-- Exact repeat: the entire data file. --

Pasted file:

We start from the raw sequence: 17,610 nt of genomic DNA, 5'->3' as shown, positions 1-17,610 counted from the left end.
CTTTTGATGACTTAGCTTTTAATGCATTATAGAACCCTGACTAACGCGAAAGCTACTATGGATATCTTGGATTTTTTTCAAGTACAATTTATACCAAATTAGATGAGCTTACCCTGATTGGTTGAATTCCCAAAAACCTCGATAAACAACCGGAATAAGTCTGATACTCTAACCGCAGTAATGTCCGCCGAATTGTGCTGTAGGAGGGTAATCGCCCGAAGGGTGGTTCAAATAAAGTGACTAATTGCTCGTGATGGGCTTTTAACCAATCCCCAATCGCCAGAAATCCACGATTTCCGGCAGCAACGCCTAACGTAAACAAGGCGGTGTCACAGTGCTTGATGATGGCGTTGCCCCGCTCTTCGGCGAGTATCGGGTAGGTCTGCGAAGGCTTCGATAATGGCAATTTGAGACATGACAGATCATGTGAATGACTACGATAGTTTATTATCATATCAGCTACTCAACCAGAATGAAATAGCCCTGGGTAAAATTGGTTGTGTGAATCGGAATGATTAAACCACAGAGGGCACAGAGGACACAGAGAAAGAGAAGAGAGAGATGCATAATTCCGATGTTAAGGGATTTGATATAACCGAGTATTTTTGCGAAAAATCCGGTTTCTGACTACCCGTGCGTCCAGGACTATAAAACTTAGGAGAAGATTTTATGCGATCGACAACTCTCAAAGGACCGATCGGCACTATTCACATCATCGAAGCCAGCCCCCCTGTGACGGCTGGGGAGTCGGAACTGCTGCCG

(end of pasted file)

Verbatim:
We start from the raw sequence: 17,610 nt of genomic DNA, 5'->3' as shown, positions 1-17,610 counted from the left end.
CTTTTGATGACTTAGCTTTTAATGCATTATAGAACCCTGACTAACGCGAAAGCTACTATGGATATCTTGGATTTTTTTCAAGTACAATTTATACCAAATTAGATGAGCTTACCCTGATTGGTTGAATTCCCAAAAACCTCGATAAACAACCGGAATAAGTCTGATACTCTAACCGCAGTAATGTCCGCCGAATTGTGCTGTAGGAGGGTAATCGCCCGAAGGGTGGTTCAAATAAAGTGACTAATTGCTCGTGATGGGCTTTTAACCAATCCCCAATCGCCAGAAATCCACGATTTCCGGCAGCAACGCCTAACGTAAACAAGGCGGTGTCACAGTGCTTGATGATGGCGTTGCCCCGCTCTTCGGCGAGTATCGGGTAGGTCTGCGAAGGCTTCGATAATGGCAATTTGAGACATGACAGATCATGTGAATGACTACGATAGTTTATTATCATATCAGCTACTCAACCAGAATGAAATAGCCCTGGGTAAAATTGGTTGTGTGAATCGGAATGATTAAACCACAGAGGGCACAGAGGACACAGAGAAAGAGAAGAGAGAGATGCATAATTCCGATGTTAAGGGATTTGATATAACCGAGTATTTTTGCGAAAAATCCGGTTTCTGACTACCCGTGCGTCCAGGACTATAAAACTTAGGAGAAGATTTTATGCGATCGACAACTCTCAAAGGACCGATCGGCACTATTCACATCATCGAAGCCAGCCCCCCTGTGACGGCTGGGGAGTCGGAACTGCTGCCG